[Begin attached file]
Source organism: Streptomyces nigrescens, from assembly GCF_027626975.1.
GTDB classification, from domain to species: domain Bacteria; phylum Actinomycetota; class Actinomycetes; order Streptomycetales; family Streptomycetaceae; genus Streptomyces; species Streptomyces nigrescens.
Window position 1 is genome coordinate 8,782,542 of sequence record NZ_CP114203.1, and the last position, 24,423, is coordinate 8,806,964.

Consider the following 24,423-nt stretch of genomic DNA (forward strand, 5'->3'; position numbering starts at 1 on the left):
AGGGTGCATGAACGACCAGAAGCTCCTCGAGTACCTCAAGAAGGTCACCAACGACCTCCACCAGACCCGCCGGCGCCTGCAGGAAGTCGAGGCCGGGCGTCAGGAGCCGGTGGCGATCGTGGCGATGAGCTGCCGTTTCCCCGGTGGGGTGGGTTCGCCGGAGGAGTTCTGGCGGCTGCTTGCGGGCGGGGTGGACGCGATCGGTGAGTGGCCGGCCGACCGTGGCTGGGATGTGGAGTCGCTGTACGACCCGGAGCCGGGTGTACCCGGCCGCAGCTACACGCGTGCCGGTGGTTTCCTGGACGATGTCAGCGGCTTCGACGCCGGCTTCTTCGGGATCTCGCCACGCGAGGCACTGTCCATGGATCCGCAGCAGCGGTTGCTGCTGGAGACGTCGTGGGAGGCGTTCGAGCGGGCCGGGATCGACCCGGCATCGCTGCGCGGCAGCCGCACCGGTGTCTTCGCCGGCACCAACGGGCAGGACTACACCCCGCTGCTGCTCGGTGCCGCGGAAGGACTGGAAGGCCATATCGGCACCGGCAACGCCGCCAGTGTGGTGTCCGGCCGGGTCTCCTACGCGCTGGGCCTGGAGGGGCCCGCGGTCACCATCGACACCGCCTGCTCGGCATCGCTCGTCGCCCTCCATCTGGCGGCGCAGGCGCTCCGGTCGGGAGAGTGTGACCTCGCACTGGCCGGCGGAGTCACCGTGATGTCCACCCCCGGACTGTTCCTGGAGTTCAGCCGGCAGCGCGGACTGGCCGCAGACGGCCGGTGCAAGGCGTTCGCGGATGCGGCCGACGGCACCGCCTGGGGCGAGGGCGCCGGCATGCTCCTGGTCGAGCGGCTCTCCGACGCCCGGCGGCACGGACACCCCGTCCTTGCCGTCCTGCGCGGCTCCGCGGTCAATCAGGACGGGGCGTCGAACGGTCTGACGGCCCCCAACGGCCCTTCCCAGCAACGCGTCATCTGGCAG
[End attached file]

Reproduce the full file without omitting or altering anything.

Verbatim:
Source organism: Streptomyces nigrescens, from assembly GCF_027626975.1.
GTDB classification, from domain to species: domain Bacteria; phylum Actinomycetota; class Actinomycetes; order Streptomycetales; family Streptomycetaceae; genus Streptomyces; species Streptomyces nigrescens.
Window position 1 is genome coordinate 8,782,542 of sequence record NZ_CP114203.1, and the last position, 24,423, is coordinate 8,806,964.

Consider the following 24,423-nt stretch of genomic DNA (forward strand, 5'->3'; position numbering starts at 1 on the left):
AGGGTGCATGAACGACCAGAAGCTCCTCGAGTACCTCAAGAAGGTCACCAACGACCTCCACCAGACCCGCCGGCGCCTGCAGGAAGTCGAGGCCGGGCGTCAGGAGCCGGTGGCGATCGTGGCGATGAGCTGCCGTTTCCCCGGTGGGGTGGGTTCGCCGGAGGAGTTCTGGCGGCTGCTTGCGGGCGGGGTGGACGCGATCGGTGAGTGGCCGGCCGACCGTGGCTGGGATGTGGAGTCGCTGTACGACCCGGAGCCGGGTGTACCCGGCCGCAGCTACACGCGTGCCGGTGGTTTCCTGGACGATGTCAGCGGCTTCGACGCCGGCTTCTTCGGGATCTCGCCACGCGAGGCACTGTCCATGGATCCGCAGCAGCGGTTGCTGCTGGAGACGTCGTGGGAGGCGTTCGAGCGGGCCGGGATCGACCCGGCATCGCTGCGCGGCAGCCGCACCGGTGTCTTCGCCGGCACCAACGGGCAGGACTACACCCCGCTGCTGCTCGGTGCCGCGGAAGGACTGGAAGGCCATATCGGCACCGGCAACGCCGCCAGTGTGGTGTCCGGCCGGGTCTCCTACGCGCTGGGCCTGGAGGGGCCCGCGGTCACCATCGACACCGCCTGCTCGGCATCGCTCGTCGCCCTCCATCTGGCGGCGCAGGCGCTCCGGTCGGGAGAGTGTGACCTCGCACTGGCCGGCGGAGTCACCGTGATGTCCACCCCCGGACTGTTCCTGGAGTTCAGCCGGCAGCGCGGACTGGCCGCAGACGGCCGGTGCAAGGCGTTCGCGGATGCGGCCGACGGCACCGCCTGGGGCGAGGGCGCCGGCATGCTCCTGGTCGAGCGGCTCTCCGACGCCCGGCGGCACGGACACCCCGTCCTTGCCGTCCTGCGCGGCTCCGCGGTCAATCAGGACGGGGCGTCGAACGGTCTGACGGCCCCCAACGGCCCTTCCCAGCAACGCGTCATCTGGCAG